Akin to ESPO in that much, if not all of her work is heavily text-based, Jenny Holzer can be considered a relative heavyweight in the art world, given her career spanning almost three and a half decades, as well as being the first female artist representing the U.S. to exhibit at the Venice Biennale. Often attributed a feminist lean, Holzer’s work often encompass large-scale installations that use narrative or commentary as an art form. While her pre-2001 work incorporated phrases she conceived herself, her more recent work uses phrases lifted from elsewhere — such as from declassified interrogations of American soldiers from Abu Ghraib — always in a deadpan tone that intends to subvert a patriarchal and capitalist society. Like Banksy, this dark humor-laden political approach is evident throughout the bodies of work by both artists.
A contemporary of Banksy, Pure Evil is the moniker of Charles Uzzell-Edwards, who gained notoriety in the 2000s for spray painting his signature fanged bunny everywhere in London. After becoming involved with Banksy’s Stable Ghetto project, Pure Evil founded the Pure Evil Gallery in the city’s Shoreditch neighborhood, which has since become a staging point for many of London’s graffiti and street artists. His series exhibited at Dismaland reappropriates Mao-era propaganda from the Cultural Revolution, replacing the posters’ call to action with one that subverts its meaning — similar to Banksy’s pieces that reappropriate images of the British state, such as the Queen.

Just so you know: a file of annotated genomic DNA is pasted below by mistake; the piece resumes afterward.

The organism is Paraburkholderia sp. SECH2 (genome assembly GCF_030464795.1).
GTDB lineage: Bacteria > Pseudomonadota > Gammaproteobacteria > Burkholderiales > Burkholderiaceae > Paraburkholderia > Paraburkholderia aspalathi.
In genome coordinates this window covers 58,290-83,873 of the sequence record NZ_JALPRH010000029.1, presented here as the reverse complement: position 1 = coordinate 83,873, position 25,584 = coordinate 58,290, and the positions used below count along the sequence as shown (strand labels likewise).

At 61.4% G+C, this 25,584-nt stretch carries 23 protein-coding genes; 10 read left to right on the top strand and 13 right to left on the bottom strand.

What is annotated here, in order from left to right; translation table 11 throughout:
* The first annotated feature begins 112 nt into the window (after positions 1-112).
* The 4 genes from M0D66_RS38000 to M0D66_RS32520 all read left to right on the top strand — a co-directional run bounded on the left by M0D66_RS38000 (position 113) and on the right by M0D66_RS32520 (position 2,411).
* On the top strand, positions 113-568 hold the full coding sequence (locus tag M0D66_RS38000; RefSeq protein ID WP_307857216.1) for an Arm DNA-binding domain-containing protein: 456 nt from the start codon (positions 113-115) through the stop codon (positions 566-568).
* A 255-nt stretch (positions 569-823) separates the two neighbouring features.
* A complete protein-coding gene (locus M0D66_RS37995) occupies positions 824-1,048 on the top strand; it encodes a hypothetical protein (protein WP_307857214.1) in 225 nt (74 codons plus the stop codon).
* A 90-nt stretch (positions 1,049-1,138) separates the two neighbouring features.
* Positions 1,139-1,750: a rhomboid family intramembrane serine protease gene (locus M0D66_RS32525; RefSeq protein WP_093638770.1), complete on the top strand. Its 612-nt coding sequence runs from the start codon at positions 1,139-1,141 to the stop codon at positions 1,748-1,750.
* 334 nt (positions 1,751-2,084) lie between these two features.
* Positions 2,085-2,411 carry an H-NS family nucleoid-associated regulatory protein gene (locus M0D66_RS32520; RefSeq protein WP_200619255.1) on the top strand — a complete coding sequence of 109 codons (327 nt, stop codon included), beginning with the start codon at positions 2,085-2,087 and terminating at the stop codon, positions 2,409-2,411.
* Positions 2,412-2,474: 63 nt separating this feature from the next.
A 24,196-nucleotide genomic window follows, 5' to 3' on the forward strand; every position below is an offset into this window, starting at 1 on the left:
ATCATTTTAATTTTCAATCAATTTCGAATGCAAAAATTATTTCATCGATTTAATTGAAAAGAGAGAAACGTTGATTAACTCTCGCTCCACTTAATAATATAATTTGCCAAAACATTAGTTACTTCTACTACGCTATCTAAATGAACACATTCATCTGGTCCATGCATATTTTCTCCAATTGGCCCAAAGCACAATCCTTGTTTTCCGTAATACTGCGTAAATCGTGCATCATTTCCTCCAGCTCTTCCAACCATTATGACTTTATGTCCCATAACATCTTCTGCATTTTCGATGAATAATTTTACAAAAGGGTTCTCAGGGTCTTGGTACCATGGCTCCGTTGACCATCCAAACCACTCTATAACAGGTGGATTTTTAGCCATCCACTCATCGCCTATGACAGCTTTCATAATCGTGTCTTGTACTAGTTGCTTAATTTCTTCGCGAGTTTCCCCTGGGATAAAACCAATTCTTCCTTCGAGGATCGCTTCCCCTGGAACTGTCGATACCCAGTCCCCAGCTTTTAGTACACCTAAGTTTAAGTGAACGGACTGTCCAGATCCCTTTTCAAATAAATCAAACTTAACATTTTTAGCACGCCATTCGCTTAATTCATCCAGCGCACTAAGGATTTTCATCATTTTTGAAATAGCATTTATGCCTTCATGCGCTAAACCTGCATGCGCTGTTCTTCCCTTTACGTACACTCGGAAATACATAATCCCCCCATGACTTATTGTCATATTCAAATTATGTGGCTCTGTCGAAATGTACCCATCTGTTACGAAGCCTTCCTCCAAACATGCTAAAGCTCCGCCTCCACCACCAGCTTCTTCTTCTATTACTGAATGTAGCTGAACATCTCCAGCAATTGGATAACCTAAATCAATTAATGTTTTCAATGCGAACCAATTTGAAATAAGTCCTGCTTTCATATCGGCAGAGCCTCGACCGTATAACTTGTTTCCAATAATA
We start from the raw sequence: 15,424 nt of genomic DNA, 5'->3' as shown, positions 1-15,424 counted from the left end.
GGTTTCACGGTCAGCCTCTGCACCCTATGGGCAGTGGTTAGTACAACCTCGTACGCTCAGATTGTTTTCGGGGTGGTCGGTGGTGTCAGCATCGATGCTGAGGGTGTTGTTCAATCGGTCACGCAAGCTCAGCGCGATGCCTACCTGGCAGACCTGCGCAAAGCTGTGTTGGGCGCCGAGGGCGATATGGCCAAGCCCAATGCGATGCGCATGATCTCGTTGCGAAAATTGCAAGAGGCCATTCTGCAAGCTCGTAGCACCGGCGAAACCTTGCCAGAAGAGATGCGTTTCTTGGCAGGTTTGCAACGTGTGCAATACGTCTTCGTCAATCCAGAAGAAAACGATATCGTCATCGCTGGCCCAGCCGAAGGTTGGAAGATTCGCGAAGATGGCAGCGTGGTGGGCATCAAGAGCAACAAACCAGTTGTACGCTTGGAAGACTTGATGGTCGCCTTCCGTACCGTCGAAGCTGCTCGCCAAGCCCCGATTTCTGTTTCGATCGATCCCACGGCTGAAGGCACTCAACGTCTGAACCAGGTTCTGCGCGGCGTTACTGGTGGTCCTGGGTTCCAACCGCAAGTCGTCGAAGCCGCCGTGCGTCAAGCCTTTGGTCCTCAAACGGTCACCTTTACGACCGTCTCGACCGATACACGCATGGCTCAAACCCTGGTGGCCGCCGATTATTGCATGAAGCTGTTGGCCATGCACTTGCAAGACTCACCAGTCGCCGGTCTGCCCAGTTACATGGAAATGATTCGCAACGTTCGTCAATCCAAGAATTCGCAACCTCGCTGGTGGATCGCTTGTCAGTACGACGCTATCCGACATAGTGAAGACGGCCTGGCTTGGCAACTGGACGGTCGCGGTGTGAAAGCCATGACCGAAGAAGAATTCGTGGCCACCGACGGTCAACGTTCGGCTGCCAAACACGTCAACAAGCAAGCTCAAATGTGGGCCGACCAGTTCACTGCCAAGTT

Last but not least is an artist who, in the spirit of Dismaland, took the spirit of protest one step further outside of his work. Palestinian native Shadi Alzaqzouq‘s pieces portray Muslim punks, subverting symbols such as the keffiyeh and, by association, the default image of urban Muslims as portrayed in Western media. One of six Arab artists within the original lineup of 58, Alzaqzouq staged a protest on the theme park’s third day after discovering that three other Israeli artists were exhibiting alongside him — covering his works with a bedsheet that had written on it “R.I.P. Gaza,” referring to the continued Israeli blockade of the Palestinian territory, Alzaqzouq lay down below his piece in the manner of a dead body. Understandably, the organizers of Dismaland were none too pleased about this, subsequently banning him from the premises, but his art — such as Helène Mohamed above — have been allowed to stay within Dismaland.